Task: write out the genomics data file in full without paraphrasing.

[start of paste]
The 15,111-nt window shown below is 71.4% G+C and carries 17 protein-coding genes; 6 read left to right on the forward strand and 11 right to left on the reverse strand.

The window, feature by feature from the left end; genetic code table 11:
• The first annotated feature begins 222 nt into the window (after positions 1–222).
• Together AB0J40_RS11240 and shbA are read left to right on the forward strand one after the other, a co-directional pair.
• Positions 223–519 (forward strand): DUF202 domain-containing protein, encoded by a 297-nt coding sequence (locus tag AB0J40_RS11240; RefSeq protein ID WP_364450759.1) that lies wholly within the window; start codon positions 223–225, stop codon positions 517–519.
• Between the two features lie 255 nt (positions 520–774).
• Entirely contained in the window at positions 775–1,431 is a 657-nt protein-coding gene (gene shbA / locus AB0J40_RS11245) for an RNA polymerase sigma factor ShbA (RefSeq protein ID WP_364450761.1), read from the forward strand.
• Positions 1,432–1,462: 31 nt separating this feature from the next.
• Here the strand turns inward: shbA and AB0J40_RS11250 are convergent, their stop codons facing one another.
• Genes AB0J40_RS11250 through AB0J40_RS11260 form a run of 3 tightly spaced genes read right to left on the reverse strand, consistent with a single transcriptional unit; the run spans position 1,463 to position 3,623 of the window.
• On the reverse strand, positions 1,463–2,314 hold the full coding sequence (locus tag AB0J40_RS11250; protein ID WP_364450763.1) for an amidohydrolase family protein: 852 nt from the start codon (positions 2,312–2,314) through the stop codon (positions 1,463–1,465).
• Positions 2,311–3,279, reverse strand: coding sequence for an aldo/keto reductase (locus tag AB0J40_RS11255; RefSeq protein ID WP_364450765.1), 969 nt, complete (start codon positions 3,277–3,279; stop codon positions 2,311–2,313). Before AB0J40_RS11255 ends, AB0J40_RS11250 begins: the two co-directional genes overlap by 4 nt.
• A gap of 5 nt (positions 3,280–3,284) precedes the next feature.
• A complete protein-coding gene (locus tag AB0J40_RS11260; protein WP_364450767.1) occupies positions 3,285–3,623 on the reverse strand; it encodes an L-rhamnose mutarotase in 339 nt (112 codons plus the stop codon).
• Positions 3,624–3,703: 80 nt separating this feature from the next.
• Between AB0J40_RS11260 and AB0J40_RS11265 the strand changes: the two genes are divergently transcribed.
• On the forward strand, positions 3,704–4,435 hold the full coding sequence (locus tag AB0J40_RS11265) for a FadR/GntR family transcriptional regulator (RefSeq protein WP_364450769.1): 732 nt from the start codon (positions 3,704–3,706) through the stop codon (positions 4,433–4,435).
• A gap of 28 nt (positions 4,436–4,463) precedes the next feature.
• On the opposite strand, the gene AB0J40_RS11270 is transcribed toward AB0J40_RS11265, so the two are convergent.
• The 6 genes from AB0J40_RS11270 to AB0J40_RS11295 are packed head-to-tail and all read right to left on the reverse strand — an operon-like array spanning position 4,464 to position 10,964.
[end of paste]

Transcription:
The 15,111-nt window shown below is 71.4% G+C and carries 17 protein-coding genes; 6 read left to right on the forward strand and 11 right to left on the reverse strand.

The window, feature by feature from the left end; genetic code table 11:
• The first annotated feature begins 222 nt into the window (after positions 1–222).
• Together AB0J40_RS11240 and shbA are read left to right on the forward strand one after the other, a co-directional pair.
• Positions 223–519 (forward strand): DUF202 domain-containing protein, encoded by a 297-nt coding sequence (locus tag AB0J40_RS11240; RefSeq protein ID WP_364450759.1) that lies wholly within the window; start codon positions 223–225, stop codon positions 517–519.
• Between the two features lie 255 nt (positions 520–774).
• Entirely contained in the window at positions 775–1,431 is a 657-nt protein-coding gene (gene shbA / locus AB0J40_RS11245) for an RNA polymerase sigma factor ShbA (RefSeq protein ID WP_364450761.1), read from the forward strand.
• Positions 1,432–1,462: 31 nt separating this feature from the next.
• Here the strand turns inward: shbA and AB0J40_RS11250 are convergent, their stop codons facing one another.
• Genes AB0J40_RS11250 through AB0J40_RS11260 form a run of 3 tightly spaced genes read right to left on the reverse strand, consistent with a single transcriptional unit; the run spans position 1,463 to position 3,623 of the window.
• On the reverse strand, positions 1,463–2,314 hold the full coding sequence (locus tag AB0J40_RS11250; protein ID WP_364450763.1) for an amidohydrolase family protein: 852 nt from the start codon (positions 2,312–2,314) through the stop codon (positions 1,463–1,465).
• Positions 2,311–3,279, reverse strand: coding sequence for an aldo/keto reductase (locus tag AB0J40_RS11255; RefSeq protein ID WP_364450765.1), 969 nt, complete (start codon positions 3,277–3,279; stop codon positions 2,311–2,313). Before AB0J40_RS11255 ends, AB0J40_RS11250 begins: the two co-directional genes overlap by 4 nt.
• A gap of 5 nt (positions 3,280–3,284) precedes the next feature.
• A complete protein-coding gene (locus tag AB0J40_RS11260; protein WP_364450767.1) occupies positions 3,285–3,623 on the reverse strand; it encodes an L-rhamnose mutarotase in 339 nt (112 codons plus the stop codon).
• Positions 3,624–3,703: 80 nt separating this feature from the next.
• Between AB0J40_RS11260 and AB0J40_RS11265 the strand changes: the two genes are divergently transcribed.
• On the forward strand, positions 3,704–4,435 hold the full coding sequence (locus tag AB0J40_RS11265) for a FadR/GntR family transcriptional regulator (RefSeq protein WP_364450769.1): 732 nt from the start codon (positions 3,704–3,706) through the stop codon (positions 4,433–4,435).
• A gap of 28 nt (positions 4,436–4,463) precedes the next feature.
• On the opposite strand, the gene AB0J40_RS11270 is transcribed toward AB0J40_RS11265, so the two are convergent.
• The 6 genes from AB0J40_RS11270 to AB0J40_RS11295 are packed head-to-tail and all read right to left on the reverse strand — an operon-like array spanning position 4,464 to position 10,964.